The Farthest Shore by Ursula K. Le Guin
My rating: 4 of 5 stars
This wraps up Le Guin's original trilogy of Ged, better known as Sparrowhawk, the greatest wizard of Earthsea, and even though I really enjoyed it, something about it keeps nagging me.
It's about death, the deathlands, and the end of magic. That's not the problem. In fact, that's the best part of it.
I suppose it's just the feel that this story is the end of Ged after I just started to get to know him. That cocky kid and cocky adult just metamorphosed into an old man. I mean, sure, he's still the same cocky and hard-earned wise man and he really shines when he picks up companions, like this young future king, but it seems like he's always having to correct his old mistakes.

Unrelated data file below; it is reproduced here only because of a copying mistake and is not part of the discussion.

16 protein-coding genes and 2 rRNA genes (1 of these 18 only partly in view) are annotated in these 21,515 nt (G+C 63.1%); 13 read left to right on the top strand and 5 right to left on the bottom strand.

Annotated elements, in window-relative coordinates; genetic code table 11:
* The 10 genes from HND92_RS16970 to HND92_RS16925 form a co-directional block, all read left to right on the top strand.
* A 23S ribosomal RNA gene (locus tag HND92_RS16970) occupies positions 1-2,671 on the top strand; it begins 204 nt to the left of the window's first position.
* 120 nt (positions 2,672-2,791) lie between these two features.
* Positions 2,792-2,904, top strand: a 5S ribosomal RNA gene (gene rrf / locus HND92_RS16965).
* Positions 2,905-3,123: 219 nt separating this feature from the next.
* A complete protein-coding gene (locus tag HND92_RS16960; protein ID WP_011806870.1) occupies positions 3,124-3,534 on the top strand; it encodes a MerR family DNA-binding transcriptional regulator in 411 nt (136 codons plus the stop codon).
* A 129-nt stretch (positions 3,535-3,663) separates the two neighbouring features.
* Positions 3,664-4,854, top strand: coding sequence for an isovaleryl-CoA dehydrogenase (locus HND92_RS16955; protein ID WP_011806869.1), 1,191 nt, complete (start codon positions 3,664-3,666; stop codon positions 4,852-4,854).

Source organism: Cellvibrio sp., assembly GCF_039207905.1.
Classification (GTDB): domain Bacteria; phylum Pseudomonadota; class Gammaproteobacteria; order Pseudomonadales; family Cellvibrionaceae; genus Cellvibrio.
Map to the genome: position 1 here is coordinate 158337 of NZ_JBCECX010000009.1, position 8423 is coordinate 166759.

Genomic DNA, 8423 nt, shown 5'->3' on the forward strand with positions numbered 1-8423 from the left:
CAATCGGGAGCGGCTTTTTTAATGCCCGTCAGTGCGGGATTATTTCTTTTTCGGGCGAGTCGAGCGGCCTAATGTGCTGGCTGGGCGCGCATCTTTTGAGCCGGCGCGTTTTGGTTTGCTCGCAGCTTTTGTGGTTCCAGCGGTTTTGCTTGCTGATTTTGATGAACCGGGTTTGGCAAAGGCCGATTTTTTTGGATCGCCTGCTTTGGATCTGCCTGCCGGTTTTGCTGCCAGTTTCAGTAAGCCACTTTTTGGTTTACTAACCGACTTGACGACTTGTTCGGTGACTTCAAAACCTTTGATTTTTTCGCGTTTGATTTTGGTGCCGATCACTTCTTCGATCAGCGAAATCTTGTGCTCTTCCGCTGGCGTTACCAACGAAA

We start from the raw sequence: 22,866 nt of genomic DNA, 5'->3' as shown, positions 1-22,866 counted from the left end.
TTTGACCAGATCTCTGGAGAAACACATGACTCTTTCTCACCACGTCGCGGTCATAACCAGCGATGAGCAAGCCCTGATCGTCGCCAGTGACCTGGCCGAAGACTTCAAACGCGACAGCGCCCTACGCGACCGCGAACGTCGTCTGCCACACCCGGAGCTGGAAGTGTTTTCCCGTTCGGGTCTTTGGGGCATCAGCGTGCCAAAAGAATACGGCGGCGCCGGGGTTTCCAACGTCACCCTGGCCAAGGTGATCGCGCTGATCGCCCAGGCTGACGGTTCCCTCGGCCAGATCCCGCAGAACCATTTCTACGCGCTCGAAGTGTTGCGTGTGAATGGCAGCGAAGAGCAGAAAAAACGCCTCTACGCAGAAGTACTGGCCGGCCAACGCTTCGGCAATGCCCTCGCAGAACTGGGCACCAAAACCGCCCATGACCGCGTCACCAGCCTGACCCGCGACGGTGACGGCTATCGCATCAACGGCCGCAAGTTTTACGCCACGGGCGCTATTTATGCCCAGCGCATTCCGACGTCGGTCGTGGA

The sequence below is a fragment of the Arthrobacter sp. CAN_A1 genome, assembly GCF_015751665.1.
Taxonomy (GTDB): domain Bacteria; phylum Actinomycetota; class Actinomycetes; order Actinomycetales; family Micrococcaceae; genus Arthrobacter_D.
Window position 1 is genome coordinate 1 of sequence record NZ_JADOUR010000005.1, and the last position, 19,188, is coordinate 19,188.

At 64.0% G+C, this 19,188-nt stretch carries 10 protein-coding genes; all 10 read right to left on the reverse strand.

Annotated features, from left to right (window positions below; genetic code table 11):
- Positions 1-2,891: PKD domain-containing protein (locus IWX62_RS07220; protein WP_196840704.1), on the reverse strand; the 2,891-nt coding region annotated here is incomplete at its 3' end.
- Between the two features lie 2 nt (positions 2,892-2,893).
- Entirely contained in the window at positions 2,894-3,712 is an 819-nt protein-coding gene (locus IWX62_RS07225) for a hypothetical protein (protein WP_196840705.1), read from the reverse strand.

Of course, that's kinda the point, too.
As a fantasy, I think it's still pretty wonderful. I guess I'm just grousing because I prefer a younger wizard. :)
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